By Bob Friel
Everybody loves the Salish Sea’s killer whales, playful porpoise, and puppy-like seals. Birders flock here to see such feathered favorites as rhinoceros auklets, tufted puffins, and marbled murrelets. And no fish anywhere is as exalted as our Chinook, the king salmon, appreciated as sport fish, table fare, and cultural icon.
But where’s the love for the sand lance? Who here is a herring hugger?
Forage fish are the Rodney Dangerfields of the sea—they get no respect. Even that catchall name for the many different species of small schooling fish suggests they exist only to serve as self-propelled snacks. However, without these little fish that feed at the base of the food web, converting plankton into silvery packets of energy, there wouldn’t be any of those other more charismatic critters. No auklets, no puffins, and no king salmon. And without king salmon, of course, the Southern Resident Killer Whales disappear.
It’s impossible to exaggerate the importance of forage fish to the overall health of the Salish Sea. Unfortunately the research and, where needed, recovery work on these vital species hasn’t been commensurate with their value. So SeaDoc is investing in forage fish by funding two new projects, one on sand lance and the other on herring.
With everything from seabirds to sea lions hunting them, Pacific sand lance (Ammodytes personatus) have evolved an ingenious survival strategy. Whenever they’re not grazing on plankton in the water column, they tuck themselves into the sandy seabed to hide from predators and wait for their next feeding opportunity.
We know that Pacific sand lance nourish myriad crucial Salish Sea species, and a recent Northwest Straits Initiative / SeaDoc study showed smaller sand lance are widely distributed in our near shore waters year round, with population peaks in the summer. But we still don’t know the answers to some basic questions about these fascinating little fish, such as: Where exactly do they like to hide? How many of them are there? And, are their populations stable?
Now, we’re funding a new project that will use underwater video and a bottom-biting oceanographic tool called a Van Veen Sampler to ascertain the exact types of sea floor where the sand lance prefer to bury (too silty and they can’t breathe; too gravelly and they can injure themselves while tunneling). Co-investigators Drs. Cliff Robinson (Pacific Wildlife Foundation / University of Victoria) and Doug Bertram (Environment and Climate Change Canada) and their team will precisely map those habitats, build an improved model for predicting seafloor use by sand lance, and re-sample study sites monthly to look at population health and seasonal variability.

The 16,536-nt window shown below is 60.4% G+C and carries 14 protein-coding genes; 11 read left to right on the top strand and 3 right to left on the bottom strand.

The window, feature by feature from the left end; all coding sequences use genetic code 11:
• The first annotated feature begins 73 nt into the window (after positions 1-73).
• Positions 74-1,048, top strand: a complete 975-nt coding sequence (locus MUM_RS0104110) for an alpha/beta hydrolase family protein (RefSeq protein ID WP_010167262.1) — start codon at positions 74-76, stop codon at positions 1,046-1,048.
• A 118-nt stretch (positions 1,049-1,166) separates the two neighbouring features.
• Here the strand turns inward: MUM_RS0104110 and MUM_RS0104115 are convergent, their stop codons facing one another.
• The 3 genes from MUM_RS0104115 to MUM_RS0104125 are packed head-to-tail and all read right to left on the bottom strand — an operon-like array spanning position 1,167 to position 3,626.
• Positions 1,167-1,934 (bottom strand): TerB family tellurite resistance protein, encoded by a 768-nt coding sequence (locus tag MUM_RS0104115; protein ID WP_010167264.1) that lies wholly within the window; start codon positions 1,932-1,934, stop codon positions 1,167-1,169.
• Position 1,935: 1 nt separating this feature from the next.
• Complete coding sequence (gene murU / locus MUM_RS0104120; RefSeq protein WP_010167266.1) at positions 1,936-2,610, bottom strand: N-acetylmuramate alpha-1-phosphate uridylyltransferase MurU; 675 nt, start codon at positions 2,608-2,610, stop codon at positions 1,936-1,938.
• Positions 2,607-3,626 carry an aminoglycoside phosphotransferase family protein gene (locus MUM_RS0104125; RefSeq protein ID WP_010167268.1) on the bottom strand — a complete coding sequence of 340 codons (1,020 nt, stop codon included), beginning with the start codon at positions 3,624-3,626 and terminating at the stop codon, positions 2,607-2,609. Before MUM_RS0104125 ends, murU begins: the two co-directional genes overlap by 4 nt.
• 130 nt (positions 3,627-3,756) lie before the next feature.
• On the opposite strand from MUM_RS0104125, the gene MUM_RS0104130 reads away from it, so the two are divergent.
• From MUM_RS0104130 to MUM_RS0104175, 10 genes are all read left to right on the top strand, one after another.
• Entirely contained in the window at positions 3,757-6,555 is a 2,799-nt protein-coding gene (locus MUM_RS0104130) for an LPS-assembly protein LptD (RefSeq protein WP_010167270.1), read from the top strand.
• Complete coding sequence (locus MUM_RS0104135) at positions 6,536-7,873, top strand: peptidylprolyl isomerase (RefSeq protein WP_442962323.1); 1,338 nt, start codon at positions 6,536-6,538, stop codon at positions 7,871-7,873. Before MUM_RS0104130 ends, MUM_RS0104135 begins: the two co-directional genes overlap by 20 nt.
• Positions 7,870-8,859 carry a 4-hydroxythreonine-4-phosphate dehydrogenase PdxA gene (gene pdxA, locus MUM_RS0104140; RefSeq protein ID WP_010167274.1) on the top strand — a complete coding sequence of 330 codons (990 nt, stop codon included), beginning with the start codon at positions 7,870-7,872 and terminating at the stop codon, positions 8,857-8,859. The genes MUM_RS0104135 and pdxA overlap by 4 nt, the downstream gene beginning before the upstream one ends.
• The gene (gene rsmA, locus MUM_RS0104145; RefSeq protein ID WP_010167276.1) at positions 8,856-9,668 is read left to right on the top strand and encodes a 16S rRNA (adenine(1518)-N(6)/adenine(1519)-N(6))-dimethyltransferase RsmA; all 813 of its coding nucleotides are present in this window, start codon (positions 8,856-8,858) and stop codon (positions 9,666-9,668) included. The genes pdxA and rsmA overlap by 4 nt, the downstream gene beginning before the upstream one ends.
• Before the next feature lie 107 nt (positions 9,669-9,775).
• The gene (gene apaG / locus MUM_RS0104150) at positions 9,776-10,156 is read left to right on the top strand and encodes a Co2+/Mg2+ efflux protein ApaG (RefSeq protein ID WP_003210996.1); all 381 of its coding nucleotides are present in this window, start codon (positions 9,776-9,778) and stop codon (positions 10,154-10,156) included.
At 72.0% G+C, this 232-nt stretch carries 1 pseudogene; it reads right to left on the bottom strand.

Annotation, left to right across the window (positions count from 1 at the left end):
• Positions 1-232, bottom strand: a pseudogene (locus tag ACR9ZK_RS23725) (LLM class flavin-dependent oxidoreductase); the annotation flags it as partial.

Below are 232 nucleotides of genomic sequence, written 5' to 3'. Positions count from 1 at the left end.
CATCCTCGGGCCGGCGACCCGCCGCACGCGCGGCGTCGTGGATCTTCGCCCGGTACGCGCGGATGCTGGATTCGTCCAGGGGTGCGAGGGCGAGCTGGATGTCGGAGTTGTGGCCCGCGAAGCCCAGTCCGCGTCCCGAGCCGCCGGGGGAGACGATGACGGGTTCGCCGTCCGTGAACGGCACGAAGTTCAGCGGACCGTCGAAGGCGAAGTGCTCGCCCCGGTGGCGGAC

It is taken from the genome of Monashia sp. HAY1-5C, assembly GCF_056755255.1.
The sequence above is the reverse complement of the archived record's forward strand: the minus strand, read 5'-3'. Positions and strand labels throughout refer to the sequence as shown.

Compared to our knowledge base on sand lance, we know quite a bit about Salish Sea herring. As the foundational forage fish—the energy source that spins a huge part of our food web—healthy herring populations are considered so critical that the Puget Sound Partnership lists them as one of our “vital signs.” Simply checking the dwindling numbers of many herring stocks on the Washington State side of the Salish Sea, tells you that the ecosystem is in trouble.
The herring stock that spawns at Cherry Point, site of the state’s largest oil refinery, was once the most prolific in all of Puget Sound. Since 1973, the Cherry Point population has crashed by more than 93 percent. While this stock and others on the U.S. side are faltering, in British Columbia's Strait of Georgia they’re currently booming. With your support, our research is designed to find out reasons why some stocks are hurting and how to recover them as soon as possible.
Helping herring will never be as sexy as salmon conservation, but it’s every bit as important to the health of our ecosystem. So SeaDoc is jumpstarting the recovery process for Puget Sound herring by funding a joint US / Canadian team co-led by Drs. Tessa Francis (Puget Sound Institute, UW Tacoma) and Dayv Lowry (WA Department of Fish and Wildlife) that will act as the nexus for relevant data and expertise. This project will determine the specific threats harming the southern herring populations, assess all of the stocks, and evaluate the state of the science, policies, and ongoing recovery efforts in order to ultimately produce a comprehensive Salish Sea herring conservation and management plan.
Thanks to your support, both new projects continue the SeaDoc Society’s mission to provide the science that’s helping to heal our Salish Sea.
This holiday season, show some love to the lowly forage fish. Go ahead: hug a herring.
Banner photo: Rhinocerus auklet with sand lance. Courtesy of Phil Green, from The Nature Conservancy.